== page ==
Getting It Right the First Time

Getting It Right the First Time


We all know that successful restaurant chains have systems in place that all employees can follow. Good chains prepare the same great food every time and at each location. There are two key components that every multi-unit foodservice location must have in place. 

When a stand-alone or limited unit foodservice operation becomes a restaurant system, an owner, chef or single operations leadership will no longer be able to manage the kitchen and guest experience of the operation. The “secret sauce” of the successful culinary enterprise needs to become ingrained in required procedures that are followed with minimal and remote oversight by the restaurant’s  - now restaurant chain’s - leadership team. Foodservice chains must make sure that two pillars of expansion excellence are in place before growing out if sight:

  1. Replicable Recipes: 

Remember, you or those you have personally trained over the years won’t be “over-the-shoulder” of the cooks in each kitchen. The “oral traditions” and nuances of interpretation in a recipe can’t be reviewed, considered and corrected each shift and by each new foodservice worker at every location. Even highly trained regional or area managers will not be dining on site and inspecting kitchens on a daily basis. Corporate oversight will be in-person on an infrequent basis with data-sets and reports substituting for daily taste-tests and introductions to guests in the dining room. Basically, everyone and anyone needs to be able to see, read, comprehend and replicate your amazing recipes.

How do restaurant chains replicate their “wow-factors” and consistency across geographic and cultural distances? A replicable recipe is more than just procuring selecting the correct foods from an identified vendor. It's a way of learning and understanding. This is why great recipe systems that everyone can use are built on a scaffolded learning system. Scaffolding is a psycho-education term - that is an applied tenant of psychology related directly to how people learn. Most of the complicated things we learn in life are scaffolded - we don’t run before we walk and line cooks shouldn’t  flambe before they are able to light a range.

Making sure to work with a foodservice consultant that can help a great operation create replicable recipes is an often overlooked but completely necessary requirement of successful chain growth.

  1. EXACT Specifications

The exact right ingredients in the hands-of a well trained line cook is a good start, but a lot of what makes your food great is what you make it with.  The equipment required to reasonably replicate your flagship restaurant’s menu items needs to be clearly spelled-out, required, and provided at reasonable costs at each location and without exception. A bad - or simply different -  burger at one location can turn a patron off to all locations.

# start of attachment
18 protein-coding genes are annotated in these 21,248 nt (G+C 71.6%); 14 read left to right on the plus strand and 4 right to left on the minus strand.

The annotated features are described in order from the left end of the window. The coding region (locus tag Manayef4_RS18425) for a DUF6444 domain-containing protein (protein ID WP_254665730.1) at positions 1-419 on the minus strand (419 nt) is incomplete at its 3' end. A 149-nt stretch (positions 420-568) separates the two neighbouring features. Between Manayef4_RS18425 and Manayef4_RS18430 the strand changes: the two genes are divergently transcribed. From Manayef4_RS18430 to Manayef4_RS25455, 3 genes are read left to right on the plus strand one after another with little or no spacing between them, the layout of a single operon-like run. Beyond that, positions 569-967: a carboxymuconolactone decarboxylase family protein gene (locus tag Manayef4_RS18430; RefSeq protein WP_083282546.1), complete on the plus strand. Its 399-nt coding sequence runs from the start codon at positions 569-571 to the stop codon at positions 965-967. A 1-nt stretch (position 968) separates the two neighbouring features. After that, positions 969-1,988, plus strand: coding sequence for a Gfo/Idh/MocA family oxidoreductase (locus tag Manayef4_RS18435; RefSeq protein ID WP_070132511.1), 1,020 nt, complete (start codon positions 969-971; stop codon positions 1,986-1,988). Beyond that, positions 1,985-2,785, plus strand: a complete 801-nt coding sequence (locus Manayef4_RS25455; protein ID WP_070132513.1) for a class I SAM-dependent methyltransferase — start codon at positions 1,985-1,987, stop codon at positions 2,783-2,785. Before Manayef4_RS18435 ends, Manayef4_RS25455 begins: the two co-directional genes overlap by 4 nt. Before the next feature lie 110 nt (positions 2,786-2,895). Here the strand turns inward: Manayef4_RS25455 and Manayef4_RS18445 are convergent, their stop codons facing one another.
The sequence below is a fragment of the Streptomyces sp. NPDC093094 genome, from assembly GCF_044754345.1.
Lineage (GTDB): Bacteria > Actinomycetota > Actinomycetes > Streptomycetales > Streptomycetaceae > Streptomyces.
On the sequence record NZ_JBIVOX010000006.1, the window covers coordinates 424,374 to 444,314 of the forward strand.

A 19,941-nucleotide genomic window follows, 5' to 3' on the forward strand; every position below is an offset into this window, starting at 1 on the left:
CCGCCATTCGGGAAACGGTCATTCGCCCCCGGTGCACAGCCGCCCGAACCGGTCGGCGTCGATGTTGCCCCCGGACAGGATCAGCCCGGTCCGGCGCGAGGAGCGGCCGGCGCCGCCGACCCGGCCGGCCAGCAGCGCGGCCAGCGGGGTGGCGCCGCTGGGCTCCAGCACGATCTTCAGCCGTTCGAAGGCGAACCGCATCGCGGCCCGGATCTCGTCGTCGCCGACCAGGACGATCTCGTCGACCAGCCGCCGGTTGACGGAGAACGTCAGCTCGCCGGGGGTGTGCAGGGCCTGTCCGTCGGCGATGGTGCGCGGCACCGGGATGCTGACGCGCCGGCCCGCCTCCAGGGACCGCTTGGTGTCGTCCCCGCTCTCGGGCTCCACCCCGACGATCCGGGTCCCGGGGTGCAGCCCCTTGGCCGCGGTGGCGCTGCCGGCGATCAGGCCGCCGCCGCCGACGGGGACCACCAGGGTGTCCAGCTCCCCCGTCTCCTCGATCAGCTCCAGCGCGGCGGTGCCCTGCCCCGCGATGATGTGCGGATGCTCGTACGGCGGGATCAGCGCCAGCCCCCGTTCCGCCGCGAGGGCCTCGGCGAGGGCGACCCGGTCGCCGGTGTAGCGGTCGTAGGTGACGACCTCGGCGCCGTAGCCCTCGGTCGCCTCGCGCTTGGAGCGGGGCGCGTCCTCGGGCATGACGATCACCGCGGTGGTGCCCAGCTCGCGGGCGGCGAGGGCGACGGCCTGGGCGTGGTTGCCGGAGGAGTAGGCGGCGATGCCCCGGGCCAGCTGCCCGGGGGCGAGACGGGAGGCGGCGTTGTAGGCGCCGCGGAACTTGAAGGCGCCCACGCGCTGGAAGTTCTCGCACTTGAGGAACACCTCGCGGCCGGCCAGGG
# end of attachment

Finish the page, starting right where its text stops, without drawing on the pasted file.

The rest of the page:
Specifying the right holding, cooking, serving and equipment can be a very difficult task for chains.  When a restaurateur is building a new concept that’s one-of-a-kind, he or she just has to have good food that matches the specifications of the one location. Restaurant chains need to recreate food from the original location throughout their system.

Specification of restaurant equipment can become very difficult for new foodservice chains because:

  • The equipment originally used at the flagship location is obsolete.
  • It’s too cost prohibitive to buy all of the needed appliances at one time at each location. If your restaurant has slowly purchased new equipment over time, or inherited existing, a cohesive solution for new units must be devised.
  • Managers and cooks at new locations, well, just won’t be as skilled as your original restaurant. You might need to make cooking easier and require less “cooks-in-the-kitchen” to make the same food
  • Not all chain units will be exactly the same. Some variance in floorplan, layout, utility requirements and code requirements are inevitable as new replica restaurants pop up. Being exact also means planning for multiple, probable construction and equipment scenarios.

Every decision made when specifying equipment for a restaurant chain has massive impacts and weight on the future of the entire system. Making the wrong choice doesn’t just mean buying one extra prep table and, certainly, a chain’s procedures and recipes can’t be changed to meet “the reality on the ground” at each location. 

Recipe development, prototype design, and equipment specification are where the seeds of success or eventual failure are sown. Having a Restaurant Chain Consultant and Foodservice Designer participate in making these important selections before expanding is a necessity. 

Horizon can help with all of this, and more. Contact us today.